Manambato and Canal de Pangalanes


We set out on the 9th for a 135 km drive to Manambato, a small fishing village on the shores of Lake Rasoabe where we were met by our boat driver to take us into the heart of the Canal de Pangalanes to our accommodation, the Bush House Lodge. The canal consists of a series of natural rivers, waterways and man-made lakes and unspoiled natural beaches that extends for over 645 Sq.kms and runs down the east coast of Madagascar. It is used primarily for transportation and fishing. Major expansion of the area was completed during the French colonial period between 1896 and 1904 and additional expansion during 1949-1957.

The final 7 km drive from the main RN2 “highway” tar road to access Manambato requires a 4×4 and takes close to one hour to drive. It absolutely did require a 4×4 and the “road” was a 4×4 enthusiasts delight as there had been some rain the previous day that added to the excitement.

We finally arrived at Bush House Lodge after a 40 minute delay due to waiting for a non-apologetic Portuguese mother, daughter and guide. Our bungalow was nice and the location was beautiful but that is about all we can say about the place. The return boat transfer was 164 Euro, about $246 CAD, the meal choice, well, there wasn’t a choice for dinner and half-board was a compulsory expense at 72 Euro and the quality left much to be desired. The room cost was 100 Euro and the additional cost for 2 lunches and beer and wine was about $70 CAD. Total cost for 2 nights/days worked out to more than $600 CAD. Over-priced in our opinion.

Unfortunately the staff on site had very little training (not their fault), could not speak a word of English (again, not their fault but ours also) so it made for some very frustrating situations.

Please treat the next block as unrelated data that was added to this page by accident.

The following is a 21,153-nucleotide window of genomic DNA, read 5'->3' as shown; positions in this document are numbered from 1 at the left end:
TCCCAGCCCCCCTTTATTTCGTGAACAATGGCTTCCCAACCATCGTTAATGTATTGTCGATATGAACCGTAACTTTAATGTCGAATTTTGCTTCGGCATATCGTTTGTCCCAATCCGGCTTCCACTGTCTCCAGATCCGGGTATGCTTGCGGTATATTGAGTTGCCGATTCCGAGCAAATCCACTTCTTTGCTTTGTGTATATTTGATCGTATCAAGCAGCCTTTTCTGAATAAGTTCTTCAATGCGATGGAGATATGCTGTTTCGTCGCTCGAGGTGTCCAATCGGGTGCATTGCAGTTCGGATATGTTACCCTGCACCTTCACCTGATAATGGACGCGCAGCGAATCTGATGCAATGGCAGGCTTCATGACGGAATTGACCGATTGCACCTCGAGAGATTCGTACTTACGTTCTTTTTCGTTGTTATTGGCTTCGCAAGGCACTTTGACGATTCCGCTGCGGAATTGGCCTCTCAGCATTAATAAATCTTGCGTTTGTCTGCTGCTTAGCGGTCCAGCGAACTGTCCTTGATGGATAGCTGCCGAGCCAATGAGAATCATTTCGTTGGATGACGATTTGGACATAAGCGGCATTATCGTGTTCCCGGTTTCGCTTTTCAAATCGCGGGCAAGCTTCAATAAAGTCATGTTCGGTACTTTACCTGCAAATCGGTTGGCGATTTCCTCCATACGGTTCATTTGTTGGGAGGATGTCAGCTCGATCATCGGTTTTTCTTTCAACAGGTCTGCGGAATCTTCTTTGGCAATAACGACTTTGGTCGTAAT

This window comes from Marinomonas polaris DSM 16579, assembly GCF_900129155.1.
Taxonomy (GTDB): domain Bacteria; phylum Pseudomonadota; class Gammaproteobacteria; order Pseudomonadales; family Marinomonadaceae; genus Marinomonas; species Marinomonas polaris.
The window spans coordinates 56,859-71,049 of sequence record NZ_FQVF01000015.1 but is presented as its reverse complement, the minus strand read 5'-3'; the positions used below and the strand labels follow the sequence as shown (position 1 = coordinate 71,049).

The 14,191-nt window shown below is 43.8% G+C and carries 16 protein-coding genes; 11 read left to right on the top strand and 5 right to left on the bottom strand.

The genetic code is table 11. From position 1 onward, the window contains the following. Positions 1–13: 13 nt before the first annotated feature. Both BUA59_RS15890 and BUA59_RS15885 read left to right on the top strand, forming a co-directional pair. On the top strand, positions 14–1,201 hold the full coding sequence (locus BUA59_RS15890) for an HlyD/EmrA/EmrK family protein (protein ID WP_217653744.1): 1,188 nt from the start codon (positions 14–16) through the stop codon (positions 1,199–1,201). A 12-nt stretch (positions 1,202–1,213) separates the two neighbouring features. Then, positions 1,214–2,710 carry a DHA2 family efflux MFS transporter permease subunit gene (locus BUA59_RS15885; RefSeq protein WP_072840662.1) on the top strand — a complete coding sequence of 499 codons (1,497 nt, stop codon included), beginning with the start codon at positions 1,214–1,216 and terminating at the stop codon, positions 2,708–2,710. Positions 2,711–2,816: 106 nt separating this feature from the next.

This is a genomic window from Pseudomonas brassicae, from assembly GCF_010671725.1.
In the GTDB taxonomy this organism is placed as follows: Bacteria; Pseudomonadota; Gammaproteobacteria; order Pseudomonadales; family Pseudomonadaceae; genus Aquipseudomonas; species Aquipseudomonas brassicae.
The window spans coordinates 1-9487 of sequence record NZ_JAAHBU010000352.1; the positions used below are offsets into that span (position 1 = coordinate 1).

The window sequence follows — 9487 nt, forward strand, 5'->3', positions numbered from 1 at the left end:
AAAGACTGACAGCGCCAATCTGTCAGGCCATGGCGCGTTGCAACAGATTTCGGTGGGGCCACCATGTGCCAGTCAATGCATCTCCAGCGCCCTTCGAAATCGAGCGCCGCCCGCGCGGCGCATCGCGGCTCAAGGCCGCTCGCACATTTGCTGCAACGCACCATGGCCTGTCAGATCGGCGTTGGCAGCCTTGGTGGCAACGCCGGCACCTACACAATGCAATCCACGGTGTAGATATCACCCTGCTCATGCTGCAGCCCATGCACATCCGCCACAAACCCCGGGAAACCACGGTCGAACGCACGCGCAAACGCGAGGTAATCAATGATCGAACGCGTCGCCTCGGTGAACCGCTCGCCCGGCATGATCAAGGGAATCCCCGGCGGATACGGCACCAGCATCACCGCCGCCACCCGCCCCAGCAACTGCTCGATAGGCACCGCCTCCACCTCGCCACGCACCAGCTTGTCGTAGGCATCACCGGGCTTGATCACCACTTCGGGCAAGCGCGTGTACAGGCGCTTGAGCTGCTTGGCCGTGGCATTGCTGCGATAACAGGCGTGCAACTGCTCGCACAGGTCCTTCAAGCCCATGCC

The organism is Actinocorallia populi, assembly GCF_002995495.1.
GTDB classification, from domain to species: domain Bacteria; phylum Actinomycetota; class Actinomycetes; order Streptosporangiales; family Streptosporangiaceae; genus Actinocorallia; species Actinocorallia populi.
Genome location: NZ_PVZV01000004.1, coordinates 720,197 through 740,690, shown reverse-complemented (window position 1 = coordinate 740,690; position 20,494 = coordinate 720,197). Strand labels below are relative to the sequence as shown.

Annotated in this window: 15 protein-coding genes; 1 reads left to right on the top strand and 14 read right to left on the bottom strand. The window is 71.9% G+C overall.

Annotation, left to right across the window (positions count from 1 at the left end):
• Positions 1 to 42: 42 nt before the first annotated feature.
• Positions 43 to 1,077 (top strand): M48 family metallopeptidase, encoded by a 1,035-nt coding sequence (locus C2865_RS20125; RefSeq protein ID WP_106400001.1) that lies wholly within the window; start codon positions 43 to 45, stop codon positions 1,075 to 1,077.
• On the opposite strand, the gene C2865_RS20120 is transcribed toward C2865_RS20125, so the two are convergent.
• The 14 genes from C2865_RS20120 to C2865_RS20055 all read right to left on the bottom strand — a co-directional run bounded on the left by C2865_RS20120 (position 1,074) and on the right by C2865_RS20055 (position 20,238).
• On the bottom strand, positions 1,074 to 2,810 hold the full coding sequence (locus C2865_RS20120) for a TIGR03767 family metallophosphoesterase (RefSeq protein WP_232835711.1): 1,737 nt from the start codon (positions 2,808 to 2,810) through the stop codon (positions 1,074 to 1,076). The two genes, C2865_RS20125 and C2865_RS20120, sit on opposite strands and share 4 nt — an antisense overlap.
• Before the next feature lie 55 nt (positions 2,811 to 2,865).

The on site manager, I believe his name was Stephan could speak English but was usually too busy dealing with his cell phone than to pay attention to the guests. We did have a couple of other issues but suffice it to say, although the location was beautiful we wouldn’t recommend this place.

A short boat ride away is Palmarium Lodge which hosts a small Lemur reserve so we did a 2 hour hike through the reserve on our second day. There were 6 varieties of Lemurs mixed with a few hybrid species and all are very habituated and will climb on you looking for food and the males leaving musk scents on your cloths so not really our kind of thing but you do get up close and personal with them, smell and all and can get some great photos.

Crowned Lemur

Indri Indri Lemur

Our boat back to Manambato departed on time at 8:00 am the morning of the 11th and from there we set out to our next destination, Mahambo, another small village on the shores of the Indian Ocean and accessible only by the notorious RN5, loosely defined as a “road”.

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